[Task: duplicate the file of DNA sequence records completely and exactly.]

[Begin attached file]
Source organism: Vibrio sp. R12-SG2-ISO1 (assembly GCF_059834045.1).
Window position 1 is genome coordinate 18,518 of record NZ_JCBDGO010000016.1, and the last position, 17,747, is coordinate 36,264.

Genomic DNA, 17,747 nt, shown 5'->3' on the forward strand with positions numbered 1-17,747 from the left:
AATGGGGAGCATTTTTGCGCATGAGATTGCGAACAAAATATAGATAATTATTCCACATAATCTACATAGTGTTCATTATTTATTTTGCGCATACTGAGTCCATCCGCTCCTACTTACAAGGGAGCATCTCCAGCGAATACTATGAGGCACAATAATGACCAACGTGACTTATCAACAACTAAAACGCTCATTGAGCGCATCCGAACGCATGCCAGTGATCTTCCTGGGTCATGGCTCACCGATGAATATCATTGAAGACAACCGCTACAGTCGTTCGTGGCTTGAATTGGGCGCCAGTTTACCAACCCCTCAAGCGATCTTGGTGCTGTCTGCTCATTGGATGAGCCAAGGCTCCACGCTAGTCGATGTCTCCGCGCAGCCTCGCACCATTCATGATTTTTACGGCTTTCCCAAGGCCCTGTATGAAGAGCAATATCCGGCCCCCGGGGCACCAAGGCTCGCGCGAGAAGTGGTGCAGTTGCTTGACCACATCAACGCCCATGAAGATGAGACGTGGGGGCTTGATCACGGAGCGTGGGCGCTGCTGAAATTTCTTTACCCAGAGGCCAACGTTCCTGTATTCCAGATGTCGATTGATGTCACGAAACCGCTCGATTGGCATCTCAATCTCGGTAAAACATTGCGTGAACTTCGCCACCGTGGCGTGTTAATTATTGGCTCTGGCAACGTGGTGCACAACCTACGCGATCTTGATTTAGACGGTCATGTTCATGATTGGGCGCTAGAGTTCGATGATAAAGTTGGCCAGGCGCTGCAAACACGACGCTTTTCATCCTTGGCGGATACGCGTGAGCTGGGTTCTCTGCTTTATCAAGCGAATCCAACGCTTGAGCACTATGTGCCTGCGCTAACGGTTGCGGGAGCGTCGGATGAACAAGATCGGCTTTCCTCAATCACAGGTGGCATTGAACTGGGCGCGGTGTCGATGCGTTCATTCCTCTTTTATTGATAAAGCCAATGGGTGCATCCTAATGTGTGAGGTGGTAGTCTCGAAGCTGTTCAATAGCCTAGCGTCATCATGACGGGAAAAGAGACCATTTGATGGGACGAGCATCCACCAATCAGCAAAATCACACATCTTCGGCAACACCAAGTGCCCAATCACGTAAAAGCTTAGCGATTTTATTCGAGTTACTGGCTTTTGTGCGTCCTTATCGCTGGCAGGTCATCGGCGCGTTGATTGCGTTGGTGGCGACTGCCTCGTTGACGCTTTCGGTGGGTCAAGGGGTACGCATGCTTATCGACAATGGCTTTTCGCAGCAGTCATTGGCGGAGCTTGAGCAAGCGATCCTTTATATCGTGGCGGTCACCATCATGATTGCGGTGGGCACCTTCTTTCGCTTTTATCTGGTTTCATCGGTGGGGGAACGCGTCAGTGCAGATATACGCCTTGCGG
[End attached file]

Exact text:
Source organism: Vibrio sp. R12-SG2-ISO1 (assembly GCF_059834045.1).
Window position 1 is genome coordinate 18,518 of record NZ_JCBDGO010000016.1, and the last position, 17,747, is coordinate 36,264.

Genomic DNA, 17,747 nt, shown 5'->3' on the forward strand with positions numbered 1-17,747 from the left:
AATGGGGAGCATTTTTGCGCATGAGATTGCGAACAAAATATAGATAATTATTCCACATAATCTACATAGTGTTCATTATTTATTTTGCGCATACTGAGTCCATCCGCTCCTACTTACAAGGGAGCATCTCCAGCGAATACTATGAGGCACAATAATGACCAACGTGACTTATCAACAACTAAAACGCTCATTGAGCGCATCCGAACGCATGCCAGTGATCTTCCTGGGTCATGGCTCACCGATGAATATCATTGAAGACAACCGCTACAGTCGTTCGTGGCTTGAATTGGGCGCCAGTTTACCAACCCCTCAAGCGATCTTGGTGCTGTCTGCTCATTGGATGAGCCAAGGCTCCACGCTAGTCGATGTCTCCGCGCAGCCTCGCACCATTCATGATTTTTACGGCTTTCCCAAGGCCCTGTATGAAGAGCAATATCCGGCCCCCGGGGCACCAAGGCTCGCGCGAGAAGTGGTGCAGTTGCTTGACCACATCAACGCCCATGAAGATGAGACGTGGGGGCTTGATCACGGAGCGTGGGCGCTGCTGAAATTTCTTTACCCAGAGGCCAACGTTCCTGTATTCCAGATGTCGATTGATGTCACGAAACCGCTCGATTGGCATCTCAATCTCGGTAAAACATTGCGTGAACTTCGCCACCGTGGCGTGTTAATTATTGGCTCTGGCAACGTGGTGCACAACCTACGCGATCTTGATTTAGACGGTCATGTTCATGATTGGGCGCTAGAGTTCGATGATAAAGTTGGCCAGGCGCTGCAAACACGACGCTTTTCATCCTTGGCGGATACGCGTGAGCTGGGTTCTCTGCTTTATCAAGCGAATCCAACGCTTGAGCACTATGTGCCTGCGCTAACGGTTGCGGGAGCGTCGGATGAACAAGATCGGCTTTCCTCAATCACAGGTGGCATTGAACTGGGCGCGGTGTCGATGCGTTCATTCCTCTTTTATTGATAAAGCCAATGGGTGCATCCTAATGTGTGAGGTGGTAGTCTCGAAGCTGTTCAATAGCCTAGCGTCATCATGACGGGAAAAGAGACCATTTGATGGGACGAGCATCCACCAATCAGCAAAATCACACATCTTCGGCAACACCAAGTGCCCAATCACGTAAAAGCTTAGCGATTTTATTCGAGTTACTGGCTTTTGTGCGTCCTTATCGCTGGCAGGTCATCGGCGCGTTGATTGCGTTGGTGGCGACTGCCTCGTTGACGCTTTCGGTGGGTCAAGGGGTACGCATGCTTATCGACAATGGCTTTTCGCAGCAGTCATTGGCGGAGCTTGAGCAAGCGATCCTTTATATCGTGGCGGTCACCATCATGATTGCGGTGGGCACCTTCTTTCGCTTTTATCTGGTTTCATCGGTGGGGGAACGCGTCAGTGCAGATATACGCCTTGCGG